Kids watching a movie

Watching a movie. At home. (2006)

Talk about a role reversal.

This past Saturday, all three of our teens went to the movies.

Without us.

The 16 year-old boy had asked if we could drop him off at the theater so he could meet up with a half a dozen of his friends from high school.

Sure.

But then his 14 year-old sister and his 15 year-old stepsister said that they wanted to go too.

Which of course, their brother tried to kibosh.

(He’s at the age where he still sees his younger sisters as liabilities. I told him that when they’re all a little older, he just might want them around. Especially if their cute friends are with them.)

After some negotiation, where it was agreed that the girls would stay far away from their brother and his friends, an equal amount of money was disbursed and I drove them all to the movie theater.

This was a first time occurrence for me and my hubs. Yes, the kids have all been to the movies by themselves, at different times.

But to have all three of them out on a Saturday night just felt odd.

Especially when I realized that we had just given them $20 each. That’s a total of 60 bucks. Just for the three of them to go to the movies and get something to eat.

Seriously?

Well now what we were supposed to do? Go out to dinner and drop another $60?

And it was only then that I realized the role reversal going on.

When our kids were little, we would occasionally get a sitter and go out. (Only occasionally because every other weekend the three of ours were with their other parents. Divorce and all.)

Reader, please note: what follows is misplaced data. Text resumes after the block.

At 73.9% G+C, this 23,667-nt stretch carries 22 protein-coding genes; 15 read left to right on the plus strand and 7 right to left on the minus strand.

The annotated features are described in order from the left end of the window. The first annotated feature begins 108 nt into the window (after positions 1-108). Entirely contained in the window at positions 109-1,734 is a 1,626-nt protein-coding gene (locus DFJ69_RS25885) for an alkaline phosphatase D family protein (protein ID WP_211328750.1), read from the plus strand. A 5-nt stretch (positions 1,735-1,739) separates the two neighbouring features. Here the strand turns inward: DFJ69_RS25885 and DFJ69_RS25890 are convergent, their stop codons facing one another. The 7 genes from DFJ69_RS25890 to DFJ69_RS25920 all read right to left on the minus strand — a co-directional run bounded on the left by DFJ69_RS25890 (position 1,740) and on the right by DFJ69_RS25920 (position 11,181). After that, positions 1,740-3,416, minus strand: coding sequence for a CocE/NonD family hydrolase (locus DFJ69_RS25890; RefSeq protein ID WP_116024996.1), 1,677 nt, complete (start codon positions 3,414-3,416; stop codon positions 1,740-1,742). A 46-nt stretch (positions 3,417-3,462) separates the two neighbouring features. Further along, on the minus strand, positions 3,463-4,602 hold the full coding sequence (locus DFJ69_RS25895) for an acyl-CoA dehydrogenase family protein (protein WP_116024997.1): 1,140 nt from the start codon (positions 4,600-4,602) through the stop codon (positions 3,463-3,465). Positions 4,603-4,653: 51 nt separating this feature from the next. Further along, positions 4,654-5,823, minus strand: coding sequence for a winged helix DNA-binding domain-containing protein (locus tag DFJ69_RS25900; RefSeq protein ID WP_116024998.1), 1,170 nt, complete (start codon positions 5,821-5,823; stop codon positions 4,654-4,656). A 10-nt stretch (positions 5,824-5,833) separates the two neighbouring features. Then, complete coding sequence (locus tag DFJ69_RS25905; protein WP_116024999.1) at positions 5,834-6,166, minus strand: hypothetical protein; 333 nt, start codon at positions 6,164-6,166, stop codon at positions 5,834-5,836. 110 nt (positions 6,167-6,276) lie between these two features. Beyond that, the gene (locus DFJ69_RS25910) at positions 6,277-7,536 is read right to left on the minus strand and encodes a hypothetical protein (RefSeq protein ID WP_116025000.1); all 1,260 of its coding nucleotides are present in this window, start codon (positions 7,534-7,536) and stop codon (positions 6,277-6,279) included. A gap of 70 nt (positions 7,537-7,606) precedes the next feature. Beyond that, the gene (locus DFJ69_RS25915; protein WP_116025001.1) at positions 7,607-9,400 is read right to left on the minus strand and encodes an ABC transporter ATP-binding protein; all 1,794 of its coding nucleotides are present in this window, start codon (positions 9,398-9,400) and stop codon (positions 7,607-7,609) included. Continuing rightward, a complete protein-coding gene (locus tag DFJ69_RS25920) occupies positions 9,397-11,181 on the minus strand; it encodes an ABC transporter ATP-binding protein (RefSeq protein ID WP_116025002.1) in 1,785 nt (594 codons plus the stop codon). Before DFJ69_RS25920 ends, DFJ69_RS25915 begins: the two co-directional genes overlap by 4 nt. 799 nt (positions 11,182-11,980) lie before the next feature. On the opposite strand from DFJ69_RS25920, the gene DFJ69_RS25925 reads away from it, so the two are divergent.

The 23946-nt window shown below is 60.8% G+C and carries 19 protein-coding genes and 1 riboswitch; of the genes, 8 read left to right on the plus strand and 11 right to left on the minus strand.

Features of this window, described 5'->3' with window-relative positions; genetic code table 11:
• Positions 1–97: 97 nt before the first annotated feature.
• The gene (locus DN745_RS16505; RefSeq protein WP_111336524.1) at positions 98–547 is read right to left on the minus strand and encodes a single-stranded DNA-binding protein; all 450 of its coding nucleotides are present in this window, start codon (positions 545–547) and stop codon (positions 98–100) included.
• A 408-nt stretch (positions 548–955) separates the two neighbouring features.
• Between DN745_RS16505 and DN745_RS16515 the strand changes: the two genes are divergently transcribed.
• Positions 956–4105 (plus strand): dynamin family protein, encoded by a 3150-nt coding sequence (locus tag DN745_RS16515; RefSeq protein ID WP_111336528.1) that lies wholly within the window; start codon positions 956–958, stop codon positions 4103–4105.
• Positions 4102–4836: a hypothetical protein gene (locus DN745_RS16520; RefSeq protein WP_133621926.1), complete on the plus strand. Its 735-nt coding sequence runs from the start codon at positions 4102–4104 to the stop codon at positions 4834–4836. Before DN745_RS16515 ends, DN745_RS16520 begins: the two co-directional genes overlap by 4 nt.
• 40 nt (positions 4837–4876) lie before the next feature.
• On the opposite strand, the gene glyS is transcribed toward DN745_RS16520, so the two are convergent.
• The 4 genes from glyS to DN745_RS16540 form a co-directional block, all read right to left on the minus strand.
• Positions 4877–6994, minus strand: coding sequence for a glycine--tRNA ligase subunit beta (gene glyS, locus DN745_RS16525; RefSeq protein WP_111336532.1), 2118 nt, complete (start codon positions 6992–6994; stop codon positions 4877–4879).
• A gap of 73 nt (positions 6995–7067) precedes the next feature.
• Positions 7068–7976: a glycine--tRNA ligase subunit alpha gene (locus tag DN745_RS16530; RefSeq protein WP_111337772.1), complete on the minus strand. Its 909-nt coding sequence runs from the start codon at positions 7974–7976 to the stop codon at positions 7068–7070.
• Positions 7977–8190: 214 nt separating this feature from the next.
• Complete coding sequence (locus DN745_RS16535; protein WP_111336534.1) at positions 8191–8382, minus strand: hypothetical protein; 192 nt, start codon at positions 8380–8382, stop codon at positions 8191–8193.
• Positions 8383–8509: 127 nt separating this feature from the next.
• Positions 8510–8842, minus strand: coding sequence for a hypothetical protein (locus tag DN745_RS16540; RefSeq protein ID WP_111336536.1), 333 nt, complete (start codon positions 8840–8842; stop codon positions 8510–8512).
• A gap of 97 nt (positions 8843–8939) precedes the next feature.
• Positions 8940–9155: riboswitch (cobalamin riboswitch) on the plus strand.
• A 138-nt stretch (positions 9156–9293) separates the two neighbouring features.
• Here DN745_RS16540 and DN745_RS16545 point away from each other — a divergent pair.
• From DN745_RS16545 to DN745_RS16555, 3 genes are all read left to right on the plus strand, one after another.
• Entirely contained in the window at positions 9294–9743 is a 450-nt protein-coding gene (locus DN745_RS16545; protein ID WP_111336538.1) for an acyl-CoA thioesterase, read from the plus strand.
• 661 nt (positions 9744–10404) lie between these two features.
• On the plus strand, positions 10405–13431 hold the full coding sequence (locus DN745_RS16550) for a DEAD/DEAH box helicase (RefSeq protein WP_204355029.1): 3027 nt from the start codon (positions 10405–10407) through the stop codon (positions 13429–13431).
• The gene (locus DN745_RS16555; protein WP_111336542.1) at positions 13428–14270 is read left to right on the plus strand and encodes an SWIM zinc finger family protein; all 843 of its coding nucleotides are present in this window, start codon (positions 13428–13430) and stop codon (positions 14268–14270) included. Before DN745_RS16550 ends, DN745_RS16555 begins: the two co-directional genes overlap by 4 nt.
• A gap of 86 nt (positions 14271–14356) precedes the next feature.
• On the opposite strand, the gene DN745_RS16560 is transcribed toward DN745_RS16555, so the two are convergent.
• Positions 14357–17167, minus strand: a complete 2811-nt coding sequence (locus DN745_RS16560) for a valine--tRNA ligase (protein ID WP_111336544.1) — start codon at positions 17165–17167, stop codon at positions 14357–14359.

Now we had just given the money that we used to give to the sitter to the kids.

And we were going to be the ones staying at home. Eating leftovers.

Hmm.

We ended up making the most of our few hours of quiet time. We sat on the front porch for a while and shared a bottle of wine. We ate some leftovers. And for entertainment, we watched Anthony Bourdain’s new show, The Layover, on the computer. (It was the Seattle episode. I’ve never been there and now I definitely want to go.)

I don’t think a repeat $60 movie night is anywhere in our kids’ near future.

Unless of course, they all get jobs.

In the meantime, they can invite their friends here, rent a movie and eat our leftovers.

And we’ll sit out on the front porch and share another bottle of wine. (Because that was really nice. Until it got buggy.)

Sounds fair, right?